Say No To Opportunities & Clients

Oct 29th
posted in

What are you best at?

If you happen to be Google, you’re pretty good at search. And infrastructure. It remains to be seen if you’re any good at social media. It’s fair to say you weren’t much good at Answers, Catalog search, Page Creators, Audio Ads, Wave-ing and Buzz-ing.

The Google example demonstrates that no one can be good at everything, even if they do hire a lot of smart people and have billions in the bank. People, like companies, are good at doing some things, and are okay, or poor, at everything else. Not because they can’t do other things, but because they don't have the time, inclination or disposition.

This truth has led to specialization. Individuals specialize. Companies specialize. Countries specialize. In economics, this is the principle of comparative advantage and it is the basis of trade. We do the things we’re good at, and buy in the things we’re not so good at, or don’t want to do.

We Can’t Be Good At Everything

Like Google, we can’t be good at everything.

Many small businesses make the mistake of trying to do everything, mainly due to lack of resources. However, the opportunity cost of trying to do everything can mean they end up being not very good at doing any one thing. This approach can make them uncompetitive.

Just because we can do something doesn’t mean we should.

Like many web professionals, I can do some coding. Some web design. A bit of this. A bit of that. But I know there are people who are way better at those things that I am, so I let them do it. If I focus on what I’m good at, then I can make money doing that, and buy in the skills I need.

There are many benefits to specialization. For starters, it’s much easier to build a reputation or brand. Who is the go-to guy for Search Engine News? Many people would answer Danny Sullivan. Who is the go-to guy for search patents? That would be Bill.

Another advantage is that specialization leads to omptimized and more efficient processes, and therefore lower costs. The specialist can optimize and improve their approach to a niche activity in a way a generalist seldom can because their focus means they are more likely to see the details.

Most of us occupy very crowded marketplaces, which makes it difficult to stand out as a generalist. Brands, and reputations, can get confused and diluted if businesses spread themselves over multiple service areas. Virgin gets away with it - mainly because of the brand that is Richard Branson - but they are an exception, not the rule.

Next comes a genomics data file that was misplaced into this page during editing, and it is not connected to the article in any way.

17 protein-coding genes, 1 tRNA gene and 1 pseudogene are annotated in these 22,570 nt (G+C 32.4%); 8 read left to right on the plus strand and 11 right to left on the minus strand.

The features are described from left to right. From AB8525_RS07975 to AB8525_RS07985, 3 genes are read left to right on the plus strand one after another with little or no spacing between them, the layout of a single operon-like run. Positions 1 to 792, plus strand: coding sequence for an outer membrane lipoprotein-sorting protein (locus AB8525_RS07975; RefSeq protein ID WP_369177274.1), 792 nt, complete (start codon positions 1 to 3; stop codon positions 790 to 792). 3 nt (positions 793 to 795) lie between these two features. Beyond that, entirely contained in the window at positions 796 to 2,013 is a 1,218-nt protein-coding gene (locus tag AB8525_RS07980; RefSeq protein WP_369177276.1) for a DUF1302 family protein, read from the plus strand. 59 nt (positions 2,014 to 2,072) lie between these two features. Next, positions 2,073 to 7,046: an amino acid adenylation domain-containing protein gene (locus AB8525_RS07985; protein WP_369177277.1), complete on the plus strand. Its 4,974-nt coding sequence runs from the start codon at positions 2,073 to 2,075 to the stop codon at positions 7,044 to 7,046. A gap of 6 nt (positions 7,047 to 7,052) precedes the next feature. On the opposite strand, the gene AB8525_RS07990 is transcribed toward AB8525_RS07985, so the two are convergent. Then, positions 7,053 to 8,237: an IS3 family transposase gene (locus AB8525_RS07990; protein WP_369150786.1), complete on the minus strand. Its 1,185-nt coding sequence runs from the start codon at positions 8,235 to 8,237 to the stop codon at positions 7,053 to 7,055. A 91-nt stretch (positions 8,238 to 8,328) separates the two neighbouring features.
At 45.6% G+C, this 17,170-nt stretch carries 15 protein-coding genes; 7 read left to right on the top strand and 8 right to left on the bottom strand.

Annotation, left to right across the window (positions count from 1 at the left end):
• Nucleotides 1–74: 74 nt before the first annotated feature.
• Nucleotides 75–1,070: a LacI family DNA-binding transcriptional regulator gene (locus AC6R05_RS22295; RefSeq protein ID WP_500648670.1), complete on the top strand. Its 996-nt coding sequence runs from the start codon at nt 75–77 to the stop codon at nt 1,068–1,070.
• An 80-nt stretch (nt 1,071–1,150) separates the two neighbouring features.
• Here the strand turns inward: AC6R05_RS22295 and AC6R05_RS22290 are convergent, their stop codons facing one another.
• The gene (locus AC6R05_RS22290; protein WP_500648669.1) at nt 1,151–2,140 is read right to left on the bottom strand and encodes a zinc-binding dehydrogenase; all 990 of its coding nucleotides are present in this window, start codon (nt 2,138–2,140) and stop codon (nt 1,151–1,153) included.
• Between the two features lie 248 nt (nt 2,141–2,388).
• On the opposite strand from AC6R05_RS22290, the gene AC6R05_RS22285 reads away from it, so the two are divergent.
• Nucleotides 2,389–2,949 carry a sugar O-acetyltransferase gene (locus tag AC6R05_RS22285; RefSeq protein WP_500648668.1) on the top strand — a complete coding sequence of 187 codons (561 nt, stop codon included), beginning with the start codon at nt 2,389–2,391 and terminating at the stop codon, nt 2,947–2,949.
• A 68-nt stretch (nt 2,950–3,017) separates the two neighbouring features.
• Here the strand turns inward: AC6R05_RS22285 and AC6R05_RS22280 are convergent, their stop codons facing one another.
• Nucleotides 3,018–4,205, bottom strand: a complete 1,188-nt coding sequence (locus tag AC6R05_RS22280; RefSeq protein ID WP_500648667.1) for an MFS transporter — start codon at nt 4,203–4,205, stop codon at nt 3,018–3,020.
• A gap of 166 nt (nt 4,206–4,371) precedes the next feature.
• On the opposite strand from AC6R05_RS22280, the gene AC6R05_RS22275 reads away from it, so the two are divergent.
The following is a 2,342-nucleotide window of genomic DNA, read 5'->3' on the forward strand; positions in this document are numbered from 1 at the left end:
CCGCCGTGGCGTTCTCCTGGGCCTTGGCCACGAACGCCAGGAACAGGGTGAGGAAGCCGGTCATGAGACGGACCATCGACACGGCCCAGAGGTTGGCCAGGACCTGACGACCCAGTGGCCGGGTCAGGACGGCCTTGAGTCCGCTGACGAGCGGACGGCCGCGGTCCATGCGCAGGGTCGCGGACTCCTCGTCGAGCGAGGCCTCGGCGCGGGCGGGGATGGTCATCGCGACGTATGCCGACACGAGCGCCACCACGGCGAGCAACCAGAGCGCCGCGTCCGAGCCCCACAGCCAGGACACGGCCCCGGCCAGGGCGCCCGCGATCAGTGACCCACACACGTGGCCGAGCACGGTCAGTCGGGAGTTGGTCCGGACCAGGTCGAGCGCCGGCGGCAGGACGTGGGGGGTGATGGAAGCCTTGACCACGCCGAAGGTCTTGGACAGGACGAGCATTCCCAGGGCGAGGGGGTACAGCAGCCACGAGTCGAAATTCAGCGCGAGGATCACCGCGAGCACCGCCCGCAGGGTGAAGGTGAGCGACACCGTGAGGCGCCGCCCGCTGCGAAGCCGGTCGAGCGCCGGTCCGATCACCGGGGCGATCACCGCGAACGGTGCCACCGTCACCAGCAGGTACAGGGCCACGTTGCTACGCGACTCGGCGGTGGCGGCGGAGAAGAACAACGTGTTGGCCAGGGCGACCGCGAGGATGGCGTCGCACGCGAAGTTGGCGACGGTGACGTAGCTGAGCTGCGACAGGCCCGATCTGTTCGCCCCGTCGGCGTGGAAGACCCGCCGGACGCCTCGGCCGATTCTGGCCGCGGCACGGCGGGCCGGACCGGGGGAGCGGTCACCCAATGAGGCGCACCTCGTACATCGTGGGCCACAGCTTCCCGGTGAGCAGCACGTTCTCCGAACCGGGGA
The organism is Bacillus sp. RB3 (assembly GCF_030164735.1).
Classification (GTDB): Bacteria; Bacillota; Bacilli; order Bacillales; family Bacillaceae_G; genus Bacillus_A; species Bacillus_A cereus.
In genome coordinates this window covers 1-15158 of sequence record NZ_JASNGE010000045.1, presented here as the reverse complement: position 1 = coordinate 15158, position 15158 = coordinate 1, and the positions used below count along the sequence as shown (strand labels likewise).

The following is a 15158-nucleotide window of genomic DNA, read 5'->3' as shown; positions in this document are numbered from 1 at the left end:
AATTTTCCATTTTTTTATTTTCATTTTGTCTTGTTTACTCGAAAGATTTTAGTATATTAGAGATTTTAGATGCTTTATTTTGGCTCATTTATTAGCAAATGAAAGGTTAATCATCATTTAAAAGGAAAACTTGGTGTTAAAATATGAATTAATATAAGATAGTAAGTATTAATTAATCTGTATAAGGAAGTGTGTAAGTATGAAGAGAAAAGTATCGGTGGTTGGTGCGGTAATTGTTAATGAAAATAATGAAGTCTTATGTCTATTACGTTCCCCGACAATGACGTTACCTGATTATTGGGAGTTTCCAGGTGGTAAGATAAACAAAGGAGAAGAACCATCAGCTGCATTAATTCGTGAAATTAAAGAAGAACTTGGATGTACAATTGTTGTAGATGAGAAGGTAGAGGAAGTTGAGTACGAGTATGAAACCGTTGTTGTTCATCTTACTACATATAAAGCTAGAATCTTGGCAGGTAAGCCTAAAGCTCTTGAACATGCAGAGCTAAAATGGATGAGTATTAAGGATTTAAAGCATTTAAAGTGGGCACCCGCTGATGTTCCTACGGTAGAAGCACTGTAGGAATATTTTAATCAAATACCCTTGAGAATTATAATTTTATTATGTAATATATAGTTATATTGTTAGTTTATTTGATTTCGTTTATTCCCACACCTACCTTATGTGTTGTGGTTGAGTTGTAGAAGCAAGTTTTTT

Not that this article is about the merits of specialization vs being a generalist. More a case of optimizing a business to focus on those areas that are most lucrative, and literally weeding out everything else.

Weeding Out Clients

A lot of companies, like a lot of people, live paycheck to paycheck. They don’t want to turn down any business, because the more clients, the better, right? The more opportunities, the better?

Not all clients are equal. Not all opportunities are a good fit. A client who costs a lot to service, who doesn’t pay their bills on time, who makes life difficult for you is probably not a client worth having. Sure, they might help keep us going to the next paycheck, but this is not an optimal way to run a sustainable business long term. Such clients present an opportunity cost i.e. we could be working with better clients, be making better money, and honing our service around mutual benefit.

For this reason, many companies make a habit of firing clients, or never take them on in the first place.

For example, last year, I received a letter from my accountant. She advised me they were reviewing their business and letting a lot of their clients go, although they were still happy to work with me, and asked that I have a chat with them if I had any concerns.

I did have a chat with them, mainly to confirm my suspicions.

They were deliberately getting rid of 50% of their clients. They had figured out who their top clients were i.e. the clients who took them the least time to service because their books were in order, and they eliminated the rest i.e. those clients whos books were a mess and were generally a pain to deal with. They downsized their business, reduced overhead and now tell me they are making more money than they previously were due to their optimized cost structure. They also appear to be playing a lot more golf!

They optimized their business, became more profitable, and have a lot more time because they made a point of figuring out the core of their business, and saying “no” to everything else.

Say No

Saying no can be very powerful. Prospective clients seem to respect this more, not less. There is something very appealing about a service that is exclusive and beyond reach. It signals a level of confidence that can be attractive.

Exclusive positioning is not just done for the sake of it. It’s a way to filter clients in order to find a good fit, which is especially important for small companies, as they have less resources available to carry bad risks. If we can figure out a client need that we know we can service well (specialization), with sufficient margins for us to be enthusiastic, and the client gets the value they were looking for, then everyone wins.